Fun with Firebug: Error Messages!

When working in the Firebug console, you might have noticed that syntax errors and the like show up in red on executing the command line. Great success! Exceptions thrown by the DOM, however, for some reason don't, so there is no telling whether your document.getElementById() call happily returned undefined or threw an exception on you.

If you go to about:config and type firebug.showChromeErrors into the Filter: field, and double-click that line to read true -- presto! You can suddenly see where you and the DOM disagree, and when you made some XPath syntax error, so you can tell apart cases like $X('//div[@class="post"') and $X('//div[@class="post"]') and the like.

I've filed a ticket on this weird default behaviour, but am glad I finally found this trivial cure. (I really don't want to know how many times I've wrapped a statement on the command line into a try{ ... }catch(e){e} block to figure out just if or what went wrong.)


Unbreak the scrollbar

This is a post on visitor centric design and usability, which first and foremost applies to popular blogs: don't break the native window scrollbar. It's in a way related to the advice don't reinvent native browser scrollbars, and boils down to this short tip:

If visitor comments on your posts or articles add up to more than a single-digit percentage of your page height, don't show them by default.

To get nice order-of-magnitude measures of page sizes, try this bookmarklet which shows how many pagefuls, at present window dimensions, your document fills; drag it to your bookmark toolbar, if you want to measure other pages than the one you are presently reading (visit the post, if you read this by feed reader, as feeds and feed readers try to save you from badness by stripping away potentially harmful bookmarklets).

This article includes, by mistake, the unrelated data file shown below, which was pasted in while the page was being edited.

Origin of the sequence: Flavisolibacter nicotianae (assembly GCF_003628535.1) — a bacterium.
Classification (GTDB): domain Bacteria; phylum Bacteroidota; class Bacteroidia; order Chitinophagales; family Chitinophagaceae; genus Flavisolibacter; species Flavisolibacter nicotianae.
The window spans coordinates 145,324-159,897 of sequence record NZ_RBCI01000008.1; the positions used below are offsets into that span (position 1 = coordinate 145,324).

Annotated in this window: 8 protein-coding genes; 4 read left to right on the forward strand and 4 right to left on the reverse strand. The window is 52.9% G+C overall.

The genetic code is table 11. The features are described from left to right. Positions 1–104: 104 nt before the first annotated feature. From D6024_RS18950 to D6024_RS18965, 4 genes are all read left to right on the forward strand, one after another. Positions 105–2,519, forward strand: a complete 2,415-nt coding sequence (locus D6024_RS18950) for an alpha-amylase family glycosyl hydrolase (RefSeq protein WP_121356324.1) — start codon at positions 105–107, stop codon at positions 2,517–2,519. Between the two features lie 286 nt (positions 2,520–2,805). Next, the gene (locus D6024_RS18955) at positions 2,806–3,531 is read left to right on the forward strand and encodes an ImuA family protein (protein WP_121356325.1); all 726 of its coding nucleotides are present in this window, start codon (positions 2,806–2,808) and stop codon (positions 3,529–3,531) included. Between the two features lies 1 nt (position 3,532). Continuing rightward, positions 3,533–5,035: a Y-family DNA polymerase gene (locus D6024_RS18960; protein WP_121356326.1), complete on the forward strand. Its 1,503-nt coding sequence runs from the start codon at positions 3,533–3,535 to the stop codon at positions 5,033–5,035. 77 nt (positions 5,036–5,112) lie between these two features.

If you visit some interesting post which does not heed this tip, perhaps Steve Yegge on size being code's worst enemy, or perhaps the sci-fi writer Charles Stross about why space colonization might not be such a great prospect, you might find that it's 300 pagefuls tall. Without its 825 comments, it comes down to about five pages, making visitor commentary a whopping 98% of the document's size, which by a margin breaks the sub-ten-percent bound.

The reason this is bad is that it breaks two important functions of the document / scrollbar symbiosis: first, it prevents a visitor from the size overview offered by the scrollbar size to scrollbar height ratio -- "How long is this document, and how far into it have I scrolled?" -- and second, it prevents you from quickly scrolling to the bottom of the document using browser native "Page end" bindings, as there is no snapping to where the post ends and comments start.

See Joe Hewitt's blog for an excellent example of showing comments only after having clicked the number of comments hidden. (If you hide comments, by default, it's a very good measure to show how many.)

I've whipped up a quick'n'dirty user script to turn a few blogs I frequently frequent into click-to-unfold-comments reading mode, as I care for the author's view first, and reader reaction only second, if at all. I didn't go the extra mile to come up with a good UI for making it extend to any blog you might encounter, but XPath geeks and Hoodwink'd dialers will probably find themselves right at home to extend it for their own reading habits, and perhaps post their own additions to the script homepage. Enjoy!